Mapping the Indigenous patient journey

iStockphoto/©Gary Radler
iStockphoto/©Gary Radler

A mapping tool to track the entire Aboriginal patient journey, from home to hospital and back home again, has been developed by Flinders University researchers.

The new mapping method will help case managers, coordinators, doctors, nurses and Aboriginal health care workers plan and follow a patient’s journey – from the start of their illness and presentation at their local regional health service to city hospital admission and the return home.

Flinders University research associate Dr Janet Kelly, who helped developed the tool, said the approach could enable clinicians to “prepare for the complexities” that often occur when country Aboriginal people attend city hospitals.

These complexities include such things as transport and accommodation, communication between staff, patients and health care sites, as well as various other social, financial and cultural concerns.

“What’s unique about this tool is that it spans across all health care settings, from rural to city, primary to secondary to tertiary care, Aboriginal to mainstream, and it encompasses all health conditions,” Dr Kelly said.

“It also brings together the perspectives of the patient, the carer and the health service provider across the entire patient journey, which enables the gaps to be more visible,” she said.

“A health care provider in a country location, for example, could use the tool to help plan for some of the issues the patient may face, while the city hospital could use it to prepare for the patient’s stay.”

The mapping tool is part of a wider project, Managing Two Worlds Together: City Hospital Care for Country Aboriginal People, funded through SA Health to better understand the gaps and barriers to the delivery of health care for Aboriginal patients from rural and remote parts of South Australia and the Northern Territory.

Dr Kelly, who is managing the project, said research conducted during the first stage of the four-year project identified the impact of problems for country Aboriginal people requiring city hospital care, including access, communication and language barriers, and interruptions in the continuity of care.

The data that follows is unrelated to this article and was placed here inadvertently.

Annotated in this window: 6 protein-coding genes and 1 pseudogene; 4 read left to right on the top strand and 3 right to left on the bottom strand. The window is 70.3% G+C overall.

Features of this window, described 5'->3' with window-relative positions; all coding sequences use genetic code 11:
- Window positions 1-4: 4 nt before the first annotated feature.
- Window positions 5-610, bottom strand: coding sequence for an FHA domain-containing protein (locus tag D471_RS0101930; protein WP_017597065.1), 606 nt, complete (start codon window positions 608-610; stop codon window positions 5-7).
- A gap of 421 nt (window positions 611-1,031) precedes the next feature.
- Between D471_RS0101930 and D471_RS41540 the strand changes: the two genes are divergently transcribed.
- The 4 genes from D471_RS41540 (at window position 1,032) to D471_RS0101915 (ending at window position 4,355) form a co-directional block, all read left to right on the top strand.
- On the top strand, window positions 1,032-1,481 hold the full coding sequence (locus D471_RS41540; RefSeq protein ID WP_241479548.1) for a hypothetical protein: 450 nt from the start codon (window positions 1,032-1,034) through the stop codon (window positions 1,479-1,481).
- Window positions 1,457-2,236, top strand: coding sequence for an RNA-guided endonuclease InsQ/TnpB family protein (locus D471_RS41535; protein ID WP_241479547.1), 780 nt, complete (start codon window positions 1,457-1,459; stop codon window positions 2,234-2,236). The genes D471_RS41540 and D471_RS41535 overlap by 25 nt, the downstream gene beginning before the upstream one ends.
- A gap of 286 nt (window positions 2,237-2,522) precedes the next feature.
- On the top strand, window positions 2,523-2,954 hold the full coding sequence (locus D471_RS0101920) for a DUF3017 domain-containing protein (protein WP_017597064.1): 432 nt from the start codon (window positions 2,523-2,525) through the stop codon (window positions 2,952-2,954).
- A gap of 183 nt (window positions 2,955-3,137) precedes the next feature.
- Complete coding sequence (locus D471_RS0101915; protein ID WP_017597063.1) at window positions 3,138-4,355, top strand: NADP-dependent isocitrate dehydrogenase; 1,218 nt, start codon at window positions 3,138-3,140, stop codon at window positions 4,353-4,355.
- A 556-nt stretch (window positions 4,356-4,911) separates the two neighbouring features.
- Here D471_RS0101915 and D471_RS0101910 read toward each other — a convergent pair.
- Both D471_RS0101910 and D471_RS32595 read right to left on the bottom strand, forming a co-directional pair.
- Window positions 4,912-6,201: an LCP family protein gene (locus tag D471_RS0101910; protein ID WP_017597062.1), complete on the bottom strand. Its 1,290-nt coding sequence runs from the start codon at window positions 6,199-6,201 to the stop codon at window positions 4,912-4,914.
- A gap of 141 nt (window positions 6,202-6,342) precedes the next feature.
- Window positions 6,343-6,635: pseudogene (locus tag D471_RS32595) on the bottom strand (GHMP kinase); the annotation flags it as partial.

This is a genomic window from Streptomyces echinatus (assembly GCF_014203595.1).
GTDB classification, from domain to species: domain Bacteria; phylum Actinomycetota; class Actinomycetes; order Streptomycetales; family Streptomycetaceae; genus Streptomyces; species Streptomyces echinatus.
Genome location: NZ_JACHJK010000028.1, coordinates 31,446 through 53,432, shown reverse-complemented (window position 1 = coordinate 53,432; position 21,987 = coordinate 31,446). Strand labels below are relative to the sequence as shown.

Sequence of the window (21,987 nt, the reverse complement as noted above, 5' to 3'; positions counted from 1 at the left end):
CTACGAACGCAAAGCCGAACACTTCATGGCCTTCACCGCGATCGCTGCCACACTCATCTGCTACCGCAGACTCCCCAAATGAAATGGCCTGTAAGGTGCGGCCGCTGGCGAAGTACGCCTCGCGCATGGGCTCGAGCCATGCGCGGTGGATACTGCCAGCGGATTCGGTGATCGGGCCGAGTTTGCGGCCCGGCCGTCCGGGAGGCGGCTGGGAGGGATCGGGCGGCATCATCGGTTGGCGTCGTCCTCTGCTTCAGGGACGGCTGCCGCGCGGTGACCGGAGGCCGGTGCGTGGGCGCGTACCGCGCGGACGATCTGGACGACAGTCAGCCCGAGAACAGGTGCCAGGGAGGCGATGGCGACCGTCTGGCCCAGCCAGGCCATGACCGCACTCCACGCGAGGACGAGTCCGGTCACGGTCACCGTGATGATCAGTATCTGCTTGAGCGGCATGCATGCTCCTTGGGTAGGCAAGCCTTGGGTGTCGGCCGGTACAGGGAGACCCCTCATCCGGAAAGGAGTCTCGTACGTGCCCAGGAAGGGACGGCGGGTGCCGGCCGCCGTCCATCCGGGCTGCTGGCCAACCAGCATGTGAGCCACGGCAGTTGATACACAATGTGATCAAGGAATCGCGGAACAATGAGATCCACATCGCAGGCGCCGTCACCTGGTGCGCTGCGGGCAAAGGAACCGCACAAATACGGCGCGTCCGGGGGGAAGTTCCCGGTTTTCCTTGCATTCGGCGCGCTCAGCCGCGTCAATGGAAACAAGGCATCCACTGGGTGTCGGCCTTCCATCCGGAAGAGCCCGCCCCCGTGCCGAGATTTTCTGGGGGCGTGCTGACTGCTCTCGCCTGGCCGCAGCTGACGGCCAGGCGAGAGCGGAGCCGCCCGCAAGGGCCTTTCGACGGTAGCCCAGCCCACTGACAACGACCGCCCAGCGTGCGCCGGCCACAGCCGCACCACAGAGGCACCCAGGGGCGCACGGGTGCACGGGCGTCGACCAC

“While clinical complexities of a patient’s condition are often recognised and responded to, the complexity of the entire journey through the health care system can be overlooked,” Dr Kelly said.

She said the next stage of the study, which is now underway, involves disseminating and sharing the findings with all levels of the health care system, from clinicians to policy-makers, and to work on a set of projects that address some of the issues identified in the initial research.

As part of the dissemination component, the Managing Two Worlds Together team will work with health care providers to see how they can adapt the patient mapping tool to suit their individual needs.

While initial reports have highlighted the effectiveness of the tool, Dr Kelly said she now hoped to conduct a wider trial across various sites and services.

“We’re keen to work with service providers to see how they can best adapt and utilise the tool – it’s all about sharing and transferring knowledge for the overall benefit of the patient.”

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